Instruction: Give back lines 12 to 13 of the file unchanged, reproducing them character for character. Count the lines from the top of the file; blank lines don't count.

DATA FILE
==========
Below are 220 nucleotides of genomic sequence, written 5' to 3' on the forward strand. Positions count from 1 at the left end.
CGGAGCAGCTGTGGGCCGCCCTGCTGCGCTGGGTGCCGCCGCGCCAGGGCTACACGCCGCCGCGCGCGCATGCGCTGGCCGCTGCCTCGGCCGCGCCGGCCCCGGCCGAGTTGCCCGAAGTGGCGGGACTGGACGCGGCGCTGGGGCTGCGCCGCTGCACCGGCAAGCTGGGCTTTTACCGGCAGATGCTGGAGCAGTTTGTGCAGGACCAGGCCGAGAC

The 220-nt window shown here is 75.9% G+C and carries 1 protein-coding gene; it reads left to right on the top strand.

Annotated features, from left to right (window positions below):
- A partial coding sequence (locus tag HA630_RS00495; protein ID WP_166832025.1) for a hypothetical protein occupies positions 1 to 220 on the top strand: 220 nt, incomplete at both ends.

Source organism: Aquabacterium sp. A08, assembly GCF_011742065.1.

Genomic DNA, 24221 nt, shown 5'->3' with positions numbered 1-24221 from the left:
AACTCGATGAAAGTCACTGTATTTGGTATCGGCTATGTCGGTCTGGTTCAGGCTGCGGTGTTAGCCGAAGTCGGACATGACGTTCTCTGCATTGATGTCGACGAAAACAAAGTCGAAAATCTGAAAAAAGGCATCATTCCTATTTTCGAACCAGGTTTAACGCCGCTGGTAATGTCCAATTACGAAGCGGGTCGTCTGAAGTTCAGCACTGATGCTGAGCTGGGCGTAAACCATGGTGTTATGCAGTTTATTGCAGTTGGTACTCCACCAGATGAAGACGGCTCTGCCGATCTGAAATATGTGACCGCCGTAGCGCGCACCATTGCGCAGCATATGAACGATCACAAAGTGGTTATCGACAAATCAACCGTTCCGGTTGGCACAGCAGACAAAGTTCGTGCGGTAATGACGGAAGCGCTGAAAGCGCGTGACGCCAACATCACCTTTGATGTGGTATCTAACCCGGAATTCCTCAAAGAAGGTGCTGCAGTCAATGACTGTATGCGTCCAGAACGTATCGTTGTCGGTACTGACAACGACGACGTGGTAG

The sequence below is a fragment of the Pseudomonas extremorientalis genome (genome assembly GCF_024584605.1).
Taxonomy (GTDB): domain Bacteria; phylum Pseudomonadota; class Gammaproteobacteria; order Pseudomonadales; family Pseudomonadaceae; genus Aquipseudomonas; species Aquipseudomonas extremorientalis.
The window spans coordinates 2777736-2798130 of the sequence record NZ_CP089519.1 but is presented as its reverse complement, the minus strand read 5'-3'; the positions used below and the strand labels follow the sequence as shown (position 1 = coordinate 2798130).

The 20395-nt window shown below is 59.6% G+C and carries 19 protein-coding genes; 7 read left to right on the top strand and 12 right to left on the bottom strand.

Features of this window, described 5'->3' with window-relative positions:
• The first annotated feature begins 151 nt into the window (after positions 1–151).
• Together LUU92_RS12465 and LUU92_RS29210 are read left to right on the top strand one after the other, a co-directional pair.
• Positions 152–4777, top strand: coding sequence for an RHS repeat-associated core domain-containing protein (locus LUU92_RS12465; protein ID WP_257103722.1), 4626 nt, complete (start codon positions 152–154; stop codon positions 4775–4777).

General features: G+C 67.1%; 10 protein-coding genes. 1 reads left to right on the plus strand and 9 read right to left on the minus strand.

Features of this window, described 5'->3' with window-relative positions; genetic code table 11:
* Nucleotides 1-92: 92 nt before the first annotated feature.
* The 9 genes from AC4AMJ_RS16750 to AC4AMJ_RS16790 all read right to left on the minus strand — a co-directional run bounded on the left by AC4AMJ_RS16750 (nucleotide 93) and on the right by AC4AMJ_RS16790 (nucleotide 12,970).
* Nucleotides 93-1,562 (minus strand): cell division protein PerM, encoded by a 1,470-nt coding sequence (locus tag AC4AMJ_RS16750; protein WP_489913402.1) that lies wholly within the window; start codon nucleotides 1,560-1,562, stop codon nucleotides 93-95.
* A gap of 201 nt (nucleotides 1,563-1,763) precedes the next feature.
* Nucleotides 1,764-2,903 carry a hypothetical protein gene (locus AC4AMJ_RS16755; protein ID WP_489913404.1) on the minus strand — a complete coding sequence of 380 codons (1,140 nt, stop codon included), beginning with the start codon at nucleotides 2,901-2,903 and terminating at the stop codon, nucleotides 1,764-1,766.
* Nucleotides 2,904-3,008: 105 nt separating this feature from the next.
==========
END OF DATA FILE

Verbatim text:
The 20395-nt window shown below is 59.6% G+C and carries 19 protein-coding genes; 7 read left to right on the top strand and 12 right to left on the bottom strand.

Features of this window, described 5'->3' with window-relative positions: